So Monday evening I plunk down seven grand for the S50, drove home and got a ride back to the dealership, and rode it home…. scared to death the entire way. Let’s face it… when I got on that bike to ride it home, all I could think of was that it was rush hour traffic on US 441, something that I really didn’t want to have to deal with on something that I was somewhat unfamiliar with. I made it fine, but still it was something that I don’t think I ever want to have to experience again.

    That evening I took it out again, and went to a training meeting for the Thieves Guilde. I had to leave early because there was no way that I was going to be driving that thing at night on the first day. No way in hell.

    Next day I take it into work and get a tag for it so that I can park without getting a ticket… tickets on campus have gone up to $30 a pop, so it just isn’t worth it. In the afternoon I drove down to the Brain Institute and talked to Larry there, and he offered to me a couple of books on riding that he thought I would be interested in. Had to follow him to his house, which was interesting for me, and he managed to beat me there despite leaving first. No big deal, since I don’t feel like pushing myself all that much yet on the bike. Got the books, then took Millhopper road out to 241->232->235->235A which spit me onto 441. Took 441 into High Springs and grabbed a burger at the Hardees there in town, then back to 235A->235->241->Millhopper road and home.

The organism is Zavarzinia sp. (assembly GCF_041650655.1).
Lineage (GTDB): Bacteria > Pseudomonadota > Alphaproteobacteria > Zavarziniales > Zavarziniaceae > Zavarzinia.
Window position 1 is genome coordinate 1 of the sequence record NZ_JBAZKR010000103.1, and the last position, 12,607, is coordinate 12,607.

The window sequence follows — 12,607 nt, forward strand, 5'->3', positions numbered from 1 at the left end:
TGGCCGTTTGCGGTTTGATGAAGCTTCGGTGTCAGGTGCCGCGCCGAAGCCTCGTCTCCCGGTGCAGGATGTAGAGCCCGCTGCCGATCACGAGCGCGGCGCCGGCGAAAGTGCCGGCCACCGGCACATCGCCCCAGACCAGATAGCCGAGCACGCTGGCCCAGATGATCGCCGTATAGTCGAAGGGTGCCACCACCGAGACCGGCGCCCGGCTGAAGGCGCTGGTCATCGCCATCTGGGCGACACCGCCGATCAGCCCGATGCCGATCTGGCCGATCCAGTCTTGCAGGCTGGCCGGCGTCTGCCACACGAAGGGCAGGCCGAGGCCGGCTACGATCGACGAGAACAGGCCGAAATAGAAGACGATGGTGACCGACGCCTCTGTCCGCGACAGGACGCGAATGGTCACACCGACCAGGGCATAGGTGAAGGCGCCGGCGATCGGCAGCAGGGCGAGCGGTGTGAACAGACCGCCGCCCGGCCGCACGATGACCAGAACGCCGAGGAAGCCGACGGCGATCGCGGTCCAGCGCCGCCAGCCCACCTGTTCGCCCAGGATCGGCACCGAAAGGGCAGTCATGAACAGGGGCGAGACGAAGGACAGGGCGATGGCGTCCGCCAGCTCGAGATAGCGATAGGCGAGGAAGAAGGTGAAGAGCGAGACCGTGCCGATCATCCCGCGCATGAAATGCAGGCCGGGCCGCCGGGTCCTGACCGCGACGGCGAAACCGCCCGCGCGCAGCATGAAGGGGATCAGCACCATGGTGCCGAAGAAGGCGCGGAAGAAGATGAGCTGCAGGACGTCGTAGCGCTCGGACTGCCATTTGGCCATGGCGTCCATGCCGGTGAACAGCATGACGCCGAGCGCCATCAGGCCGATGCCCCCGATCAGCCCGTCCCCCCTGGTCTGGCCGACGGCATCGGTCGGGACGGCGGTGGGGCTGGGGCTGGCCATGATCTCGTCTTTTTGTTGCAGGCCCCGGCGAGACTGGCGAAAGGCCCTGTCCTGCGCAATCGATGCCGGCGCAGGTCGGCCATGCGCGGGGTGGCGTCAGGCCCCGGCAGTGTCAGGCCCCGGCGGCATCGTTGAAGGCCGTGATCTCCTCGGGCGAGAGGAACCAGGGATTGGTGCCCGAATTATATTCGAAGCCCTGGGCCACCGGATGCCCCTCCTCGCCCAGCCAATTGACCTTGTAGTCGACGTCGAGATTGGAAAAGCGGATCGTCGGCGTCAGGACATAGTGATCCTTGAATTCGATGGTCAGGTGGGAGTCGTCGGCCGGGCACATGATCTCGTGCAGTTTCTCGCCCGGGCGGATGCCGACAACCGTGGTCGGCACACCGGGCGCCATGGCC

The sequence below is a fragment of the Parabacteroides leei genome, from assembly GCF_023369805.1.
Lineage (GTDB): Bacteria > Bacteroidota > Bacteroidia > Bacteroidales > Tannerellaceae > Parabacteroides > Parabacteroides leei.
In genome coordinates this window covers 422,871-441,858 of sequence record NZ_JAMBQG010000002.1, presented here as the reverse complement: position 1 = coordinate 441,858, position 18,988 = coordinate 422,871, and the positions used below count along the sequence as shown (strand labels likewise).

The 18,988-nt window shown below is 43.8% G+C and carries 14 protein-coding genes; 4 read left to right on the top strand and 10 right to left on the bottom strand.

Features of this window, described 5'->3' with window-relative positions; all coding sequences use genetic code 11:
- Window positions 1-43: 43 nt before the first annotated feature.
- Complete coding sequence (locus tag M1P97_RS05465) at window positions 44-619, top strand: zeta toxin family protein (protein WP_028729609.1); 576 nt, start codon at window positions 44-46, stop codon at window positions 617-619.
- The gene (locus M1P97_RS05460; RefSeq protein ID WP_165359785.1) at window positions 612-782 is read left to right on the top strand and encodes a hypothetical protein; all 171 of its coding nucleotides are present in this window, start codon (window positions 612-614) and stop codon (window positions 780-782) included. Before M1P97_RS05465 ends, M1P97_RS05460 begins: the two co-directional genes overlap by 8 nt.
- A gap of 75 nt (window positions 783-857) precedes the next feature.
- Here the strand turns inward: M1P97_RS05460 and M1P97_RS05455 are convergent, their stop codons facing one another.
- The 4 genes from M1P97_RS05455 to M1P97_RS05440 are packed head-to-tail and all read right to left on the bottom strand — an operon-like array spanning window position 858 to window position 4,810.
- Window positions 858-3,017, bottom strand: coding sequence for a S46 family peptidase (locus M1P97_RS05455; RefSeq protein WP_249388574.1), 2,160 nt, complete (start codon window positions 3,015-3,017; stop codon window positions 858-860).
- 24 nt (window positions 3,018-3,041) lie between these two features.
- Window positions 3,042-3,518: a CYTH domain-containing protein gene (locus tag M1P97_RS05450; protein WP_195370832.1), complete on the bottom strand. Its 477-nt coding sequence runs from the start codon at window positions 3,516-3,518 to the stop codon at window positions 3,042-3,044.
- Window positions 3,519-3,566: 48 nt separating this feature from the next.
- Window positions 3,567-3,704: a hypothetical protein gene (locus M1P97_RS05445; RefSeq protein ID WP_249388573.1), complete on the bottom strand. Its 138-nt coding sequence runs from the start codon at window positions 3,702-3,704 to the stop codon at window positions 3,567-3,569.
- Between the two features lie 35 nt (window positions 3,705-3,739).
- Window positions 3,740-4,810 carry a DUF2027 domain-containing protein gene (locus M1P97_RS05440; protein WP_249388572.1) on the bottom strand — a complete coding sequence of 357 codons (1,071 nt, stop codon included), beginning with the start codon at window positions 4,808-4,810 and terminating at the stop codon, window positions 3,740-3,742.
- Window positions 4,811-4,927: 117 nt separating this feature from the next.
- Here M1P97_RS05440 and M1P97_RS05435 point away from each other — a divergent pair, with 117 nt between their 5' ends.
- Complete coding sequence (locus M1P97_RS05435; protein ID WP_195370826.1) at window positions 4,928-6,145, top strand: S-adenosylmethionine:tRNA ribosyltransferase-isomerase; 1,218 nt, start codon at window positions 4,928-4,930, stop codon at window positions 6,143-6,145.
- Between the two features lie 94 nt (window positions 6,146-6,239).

Wednesday I took a long way around town to get to work, heading out to NE 15th and then heading south and winding my way through town until I got to 8th Ave, which I took west to NW 22nd, which took me straight into campus. In the afternoon I headed out to Williston road where there is a nice little windy road out of Robinson Heights out to Hawthorne Rd. Passed down along 2082 through Rochelle, then bounced up along 234 through Windsor until hitting 26, which I took back into town.

    This morning was nothing special, but this afternoon I took an interesting run up north through La Crosse, Brooker (mile 900 on the bike!) then south on 225 back home past the racetrack. It was a good run, and I enjoyed it. Found along the way that posture really helps in making the ride that much more comfortable at higher speeds, and the road was empty enough that I was able to practice a bit on swerving to avoid things.